Mississippi Ditches Confederate Flag

Philip Gunn, the Speaker of the Mississippi House of Representatives, said changing the state flag is an opportunity to find one that unifies Mississippians, Newsweek reports.

Legislators are expected to start voting on Sunday to change the 126-year-old state flag—which features a Confederate battle emblem that has long been decried as racist.

Defenders of Mississippi’s state flag have long resisted efforts to abandon it, but many have spoken out against it amid ongoing protests against racism sparked by the death of George Floyd across the U.S. in recent weeks.

Critics, including Mississippi-born singer Faith Hill, have urged legislators to ditch the flag that bears the charged symbol for one that better reflects the state’s diverse population.

The state House and Senate met on Saturday and took a huge step forward by voting to suspend legislative deadlines so a bill to redesign the flag could be introduced.

Gunn, a Republican who has publicly supported changing the flag for years, said that passing the resolution was the right thing to do, according to the Mississippi Clarion-Ledger.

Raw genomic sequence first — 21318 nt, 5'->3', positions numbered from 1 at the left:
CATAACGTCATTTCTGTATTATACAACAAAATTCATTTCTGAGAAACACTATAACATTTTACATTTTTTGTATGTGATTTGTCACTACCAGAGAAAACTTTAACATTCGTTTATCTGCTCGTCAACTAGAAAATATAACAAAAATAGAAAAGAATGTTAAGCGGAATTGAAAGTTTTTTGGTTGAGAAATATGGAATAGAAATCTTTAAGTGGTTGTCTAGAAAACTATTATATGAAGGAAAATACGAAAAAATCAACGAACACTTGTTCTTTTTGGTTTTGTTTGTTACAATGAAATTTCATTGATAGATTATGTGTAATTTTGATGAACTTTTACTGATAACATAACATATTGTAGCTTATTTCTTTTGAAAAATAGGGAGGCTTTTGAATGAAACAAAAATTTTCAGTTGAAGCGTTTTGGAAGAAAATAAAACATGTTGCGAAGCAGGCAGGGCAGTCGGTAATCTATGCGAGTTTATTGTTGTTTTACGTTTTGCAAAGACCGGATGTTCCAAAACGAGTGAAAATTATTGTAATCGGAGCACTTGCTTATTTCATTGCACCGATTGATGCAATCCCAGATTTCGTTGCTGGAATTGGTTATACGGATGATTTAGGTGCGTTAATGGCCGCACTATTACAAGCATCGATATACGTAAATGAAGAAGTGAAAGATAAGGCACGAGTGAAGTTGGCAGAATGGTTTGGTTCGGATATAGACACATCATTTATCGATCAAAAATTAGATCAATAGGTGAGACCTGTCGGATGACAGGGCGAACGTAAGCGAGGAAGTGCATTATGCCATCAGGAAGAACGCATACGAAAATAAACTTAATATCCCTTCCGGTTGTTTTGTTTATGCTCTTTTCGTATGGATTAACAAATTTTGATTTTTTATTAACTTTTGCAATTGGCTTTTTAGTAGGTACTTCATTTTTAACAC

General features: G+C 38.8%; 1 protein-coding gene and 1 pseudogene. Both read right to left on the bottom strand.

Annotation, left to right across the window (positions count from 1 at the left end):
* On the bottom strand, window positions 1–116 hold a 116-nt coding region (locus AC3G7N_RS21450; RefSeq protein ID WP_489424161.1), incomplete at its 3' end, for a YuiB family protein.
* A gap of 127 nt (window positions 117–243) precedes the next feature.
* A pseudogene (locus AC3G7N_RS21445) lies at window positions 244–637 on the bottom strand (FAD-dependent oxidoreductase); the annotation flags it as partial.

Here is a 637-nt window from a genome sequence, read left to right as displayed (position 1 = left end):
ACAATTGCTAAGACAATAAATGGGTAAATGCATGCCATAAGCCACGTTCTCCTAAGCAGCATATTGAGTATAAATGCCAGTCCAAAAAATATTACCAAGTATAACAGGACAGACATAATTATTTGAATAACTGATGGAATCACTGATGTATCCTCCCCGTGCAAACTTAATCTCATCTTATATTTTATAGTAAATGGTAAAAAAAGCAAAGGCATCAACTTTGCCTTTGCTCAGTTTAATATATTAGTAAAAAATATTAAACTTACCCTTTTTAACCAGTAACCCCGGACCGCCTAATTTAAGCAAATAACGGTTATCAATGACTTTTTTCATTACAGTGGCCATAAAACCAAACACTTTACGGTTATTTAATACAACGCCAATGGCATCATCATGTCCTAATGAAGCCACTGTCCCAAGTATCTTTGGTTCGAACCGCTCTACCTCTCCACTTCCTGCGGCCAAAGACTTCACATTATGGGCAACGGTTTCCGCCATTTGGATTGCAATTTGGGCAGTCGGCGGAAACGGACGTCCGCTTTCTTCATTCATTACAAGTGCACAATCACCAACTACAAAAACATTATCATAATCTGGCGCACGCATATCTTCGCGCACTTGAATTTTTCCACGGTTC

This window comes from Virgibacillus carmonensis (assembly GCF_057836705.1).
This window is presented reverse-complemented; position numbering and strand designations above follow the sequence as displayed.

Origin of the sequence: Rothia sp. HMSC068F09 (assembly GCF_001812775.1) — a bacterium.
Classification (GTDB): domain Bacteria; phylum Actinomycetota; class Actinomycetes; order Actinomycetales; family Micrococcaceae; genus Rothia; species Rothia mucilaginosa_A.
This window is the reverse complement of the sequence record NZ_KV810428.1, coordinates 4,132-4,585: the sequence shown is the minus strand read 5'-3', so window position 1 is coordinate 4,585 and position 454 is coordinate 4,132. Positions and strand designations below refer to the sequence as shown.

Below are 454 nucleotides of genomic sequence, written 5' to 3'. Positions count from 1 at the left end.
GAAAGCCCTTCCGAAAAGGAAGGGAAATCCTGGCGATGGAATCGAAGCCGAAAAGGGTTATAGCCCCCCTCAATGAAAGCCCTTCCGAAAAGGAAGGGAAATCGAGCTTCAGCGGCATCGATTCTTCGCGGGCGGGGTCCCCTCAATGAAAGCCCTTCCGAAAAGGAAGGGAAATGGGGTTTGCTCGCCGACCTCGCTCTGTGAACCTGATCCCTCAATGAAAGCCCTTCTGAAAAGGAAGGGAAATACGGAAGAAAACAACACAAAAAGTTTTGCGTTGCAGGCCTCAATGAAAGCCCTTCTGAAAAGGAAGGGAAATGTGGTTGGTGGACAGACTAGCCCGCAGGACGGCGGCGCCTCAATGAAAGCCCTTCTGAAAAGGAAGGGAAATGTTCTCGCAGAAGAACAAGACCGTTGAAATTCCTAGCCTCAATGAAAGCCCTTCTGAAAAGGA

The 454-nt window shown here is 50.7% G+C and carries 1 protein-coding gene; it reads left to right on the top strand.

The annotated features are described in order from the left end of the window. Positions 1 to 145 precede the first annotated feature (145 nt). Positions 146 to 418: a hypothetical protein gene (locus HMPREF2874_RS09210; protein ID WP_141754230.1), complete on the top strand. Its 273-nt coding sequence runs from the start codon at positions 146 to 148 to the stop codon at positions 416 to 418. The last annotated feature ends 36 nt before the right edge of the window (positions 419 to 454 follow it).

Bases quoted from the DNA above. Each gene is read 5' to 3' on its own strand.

“Change is hard,” he said. “People are going to resist initially, but I think over time it’s going to be proven that this was the right decision. We’re poised to reach our full potential now.”

He added: “This is an opportunity for us to find a flag that’s unifying for all Mississippians, and that’s what we’re going to do.”

The bill proposes that the current flag be immediately removed and a commission be set up to design a new flag that cannot include the Confederate symbol and must feature the words “In God We Trust.” The new design would then be put to a public vote in November.

Mississippi Gov. Tate Reeves has said he will sign the flag bill into law if it passes this weekend.

“The argument over the 1894 flag has become as divisive as the flag itself and it’s time to end it. If they send me a bill this weekend, I will sign it,” he wrote in a Facebook post on Saturday.

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